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Concept# Fraction

Summary

A fraction (from fractus, "broken") represents a part of a whole or, more generally, any number of equal parts. When spoken in everyday English, a fraction describes how many parts of a certain size there are, for example, one-half, eight-fifths, three-quarters. A common, vulgar, or simple fraction (examples: and ) consists of an integer numerator, displayed above a line (or before a slash like ), and a non-zero integer denominator, displayed below (or after) that line. If these integers are positive, then the numerator represents a number of equal parts, and the denominator indicates how many of those parts make up a unit or a whole. For example, in the fraction 3/4, the numerator 3 indicates that the fraction represents 3 equal parts, and the denominator 4 indicates that 4 parts make up a whole. The picture to the right illustrates 3/4 of a cake.
Other uses for fractions are to represent ratios and division. Thus the fraction 3/4 can also be used to represent the ratio 3:4 (the ratio of the part to the whole), and the division (three divided by four).
We can also write negative fractions, which represent the opposite of a positive fraction. For example, if 1/2 represents a half-dollar profit, then −1/2 represents a half-dollar loss. Because of the rules of division of signed numbers (which states in part that negative divided by positive is negative), −1/2, −1/2 and 1/−2 all represent the same fraction - negative one-half. And because a negative divided by a negative produces a positive, −1/−2 represents positive one-half.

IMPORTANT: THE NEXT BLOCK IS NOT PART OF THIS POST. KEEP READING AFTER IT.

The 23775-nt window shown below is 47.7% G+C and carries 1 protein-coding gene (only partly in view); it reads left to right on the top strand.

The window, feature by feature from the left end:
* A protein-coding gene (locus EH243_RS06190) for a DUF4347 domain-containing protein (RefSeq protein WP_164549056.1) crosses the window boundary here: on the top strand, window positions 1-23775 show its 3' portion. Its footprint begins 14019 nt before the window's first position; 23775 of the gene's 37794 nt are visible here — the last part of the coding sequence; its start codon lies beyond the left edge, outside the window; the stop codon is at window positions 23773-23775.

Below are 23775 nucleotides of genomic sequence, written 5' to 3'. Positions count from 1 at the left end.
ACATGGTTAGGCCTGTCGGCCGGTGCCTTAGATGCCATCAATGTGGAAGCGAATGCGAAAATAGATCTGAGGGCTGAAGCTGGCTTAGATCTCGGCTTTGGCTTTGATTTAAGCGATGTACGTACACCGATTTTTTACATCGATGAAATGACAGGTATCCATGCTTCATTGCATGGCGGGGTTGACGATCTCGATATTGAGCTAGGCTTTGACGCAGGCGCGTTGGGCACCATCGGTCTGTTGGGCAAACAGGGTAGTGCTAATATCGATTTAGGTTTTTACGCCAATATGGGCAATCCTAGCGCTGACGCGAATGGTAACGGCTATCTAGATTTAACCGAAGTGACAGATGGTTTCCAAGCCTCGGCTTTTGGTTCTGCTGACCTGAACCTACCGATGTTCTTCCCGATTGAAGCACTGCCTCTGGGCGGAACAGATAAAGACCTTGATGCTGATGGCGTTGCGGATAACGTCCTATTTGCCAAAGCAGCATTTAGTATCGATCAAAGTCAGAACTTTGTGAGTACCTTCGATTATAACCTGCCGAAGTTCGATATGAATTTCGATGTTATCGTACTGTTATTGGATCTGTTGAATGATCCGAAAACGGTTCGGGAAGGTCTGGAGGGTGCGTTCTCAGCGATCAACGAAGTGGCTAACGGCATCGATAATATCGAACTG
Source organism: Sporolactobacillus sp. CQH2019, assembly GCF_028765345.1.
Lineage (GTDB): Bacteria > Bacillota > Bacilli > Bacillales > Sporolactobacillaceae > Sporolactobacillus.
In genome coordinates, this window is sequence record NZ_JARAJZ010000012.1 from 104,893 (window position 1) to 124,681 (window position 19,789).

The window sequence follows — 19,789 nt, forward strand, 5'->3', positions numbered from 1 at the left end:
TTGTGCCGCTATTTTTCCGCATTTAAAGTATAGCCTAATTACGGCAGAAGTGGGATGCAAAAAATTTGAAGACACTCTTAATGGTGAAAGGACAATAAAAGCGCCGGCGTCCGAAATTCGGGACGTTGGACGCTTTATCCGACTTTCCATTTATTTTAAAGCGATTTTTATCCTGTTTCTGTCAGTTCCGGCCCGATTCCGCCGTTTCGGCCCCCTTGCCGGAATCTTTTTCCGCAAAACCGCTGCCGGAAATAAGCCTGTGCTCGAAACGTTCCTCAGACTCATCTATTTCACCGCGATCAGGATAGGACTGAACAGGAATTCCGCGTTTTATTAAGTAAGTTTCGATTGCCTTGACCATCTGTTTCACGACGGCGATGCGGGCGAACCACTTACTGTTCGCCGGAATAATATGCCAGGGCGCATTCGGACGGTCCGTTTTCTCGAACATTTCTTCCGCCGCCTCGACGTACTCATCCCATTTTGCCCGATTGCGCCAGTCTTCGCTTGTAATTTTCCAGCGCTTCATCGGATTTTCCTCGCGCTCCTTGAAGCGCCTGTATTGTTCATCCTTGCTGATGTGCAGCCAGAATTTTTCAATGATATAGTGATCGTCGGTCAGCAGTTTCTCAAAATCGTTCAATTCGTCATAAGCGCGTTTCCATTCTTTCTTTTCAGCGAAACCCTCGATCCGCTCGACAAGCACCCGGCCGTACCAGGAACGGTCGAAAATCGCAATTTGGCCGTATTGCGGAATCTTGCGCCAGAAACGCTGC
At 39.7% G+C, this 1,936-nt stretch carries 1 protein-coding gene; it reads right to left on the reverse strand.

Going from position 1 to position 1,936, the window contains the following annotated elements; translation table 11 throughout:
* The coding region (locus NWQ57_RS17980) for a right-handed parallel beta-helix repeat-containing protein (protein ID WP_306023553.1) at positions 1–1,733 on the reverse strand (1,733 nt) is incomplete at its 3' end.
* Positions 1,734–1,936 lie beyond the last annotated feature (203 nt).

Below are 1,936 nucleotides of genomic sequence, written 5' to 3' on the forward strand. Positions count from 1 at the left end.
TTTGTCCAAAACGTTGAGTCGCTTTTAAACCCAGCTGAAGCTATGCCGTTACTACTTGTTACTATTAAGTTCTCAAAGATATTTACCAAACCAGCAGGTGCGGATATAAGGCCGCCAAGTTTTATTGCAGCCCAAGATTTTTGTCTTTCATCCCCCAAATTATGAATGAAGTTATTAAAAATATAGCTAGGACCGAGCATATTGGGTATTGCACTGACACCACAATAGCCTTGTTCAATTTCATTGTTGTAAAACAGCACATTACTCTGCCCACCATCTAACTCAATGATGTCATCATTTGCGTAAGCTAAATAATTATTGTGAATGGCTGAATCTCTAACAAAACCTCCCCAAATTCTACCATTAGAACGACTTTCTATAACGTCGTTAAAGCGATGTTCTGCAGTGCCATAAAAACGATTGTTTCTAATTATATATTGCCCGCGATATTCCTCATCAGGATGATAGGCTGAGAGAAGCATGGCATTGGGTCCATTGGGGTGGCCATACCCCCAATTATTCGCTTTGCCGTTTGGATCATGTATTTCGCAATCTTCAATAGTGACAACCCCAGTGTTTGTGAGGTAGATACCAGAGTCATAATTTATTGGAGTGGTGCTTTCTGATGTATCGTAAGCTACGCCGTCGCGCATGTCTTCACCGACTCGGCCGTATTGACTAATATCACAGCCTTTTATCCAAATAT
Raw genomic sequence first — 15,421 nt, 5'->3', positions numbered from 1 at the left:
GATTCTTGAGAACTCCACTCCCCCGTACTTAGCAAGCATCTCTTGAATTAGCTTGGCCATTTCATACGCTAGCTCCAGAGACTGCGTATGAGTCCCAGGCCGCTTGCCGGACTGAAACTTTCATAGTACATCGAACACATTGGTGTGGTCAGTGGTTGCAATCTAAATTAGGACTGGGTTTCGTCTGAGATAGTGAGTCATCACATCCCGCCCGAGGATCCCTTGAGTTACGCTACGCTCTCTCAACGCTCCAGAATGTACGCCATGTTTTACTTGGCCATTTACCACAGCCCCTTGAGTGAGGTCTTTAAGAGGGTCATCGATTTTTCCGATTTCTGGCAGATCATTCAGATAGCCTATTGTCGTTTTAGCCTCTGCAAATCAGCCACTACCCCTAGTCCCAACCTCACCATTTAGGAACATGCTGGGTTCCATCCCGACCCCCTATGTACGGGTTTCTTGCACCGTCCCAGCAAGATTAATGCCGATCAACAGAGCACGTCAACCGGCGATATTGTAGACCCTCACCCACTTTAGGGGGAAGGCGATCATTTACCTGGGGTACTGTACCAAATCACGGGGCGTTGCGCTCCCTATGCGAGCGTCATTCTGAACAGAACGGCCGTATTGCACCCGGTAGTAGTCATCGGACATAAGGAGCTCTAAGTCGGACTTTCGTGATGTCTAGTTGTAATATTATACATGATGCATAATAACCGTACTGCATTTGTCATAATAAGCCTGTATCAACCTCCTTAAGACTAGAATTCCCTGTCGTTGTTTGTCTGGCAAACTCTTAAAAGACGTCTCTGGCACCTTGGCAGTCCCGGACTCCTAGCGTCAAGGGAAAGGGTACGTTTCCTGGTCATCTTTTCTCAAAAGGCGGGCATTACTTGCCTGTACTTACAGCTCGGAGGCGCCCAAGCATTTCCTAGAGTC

In mathematics the set of all numbers that can be expressed in the form a/b, where a and b are integers and b is not zero, is called the set of rational numbers and is represented by the symbol Q or Q, which stands for quotient. A number is a rational number precisely when it can be written in that form (i.e., as a common fraction). However, the word fraction can also be used to describe mathematical expressions that are not rational numbers.

Official source

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Related concepts (45)

Rational number

In mathematics, a rational number is a number that can be expressed as the quotient or fraction \tfrac p q of two integers, a numerator p and a non-zero denominator q. For example, \tfrac{-3}{7} is a rational number, as is every integer (e.g., 5 = 5/1). The set of all rational numbers, also referred to as "the rationals", the field of rationals or the field of rational numbers is usually denoted by boldface Q, or blackboard bold \Q. A rational number is a real number.

Per mille

Per mille () is parts per thousand. Other recognised spellings include per mil, per mill, permil, permill, or permille. The associated sign is written , which looks like a per cent sign with an extra zero or o in the divisor. Major dictionaries do not agree on the spelling and some dictionaries, such as Macmillan, do not even contain an entry. One common usage is blood alcohol content, which is usually expressed as a percentage in English-speaking countries. Per mille should not be confused with parts per million (ppm).

Quotient

In arithmetic, a quotient (from quotiens 'how many times', pronounced ˈkwoʊʃənt) is a quantity produced by the division of two numbers. The quotient has widespread use throughout mathematics. It has two definitions: either the integer part of a division (in the case of Euclidean division), or as a fraction or a ratio (in the case of a general division). For example, when dividing 20 (the dividend) by 3 (the divisor), the quotient is 6 (with a remainder of 2) in the first sense, and (a repeating decimal) in the second sense.

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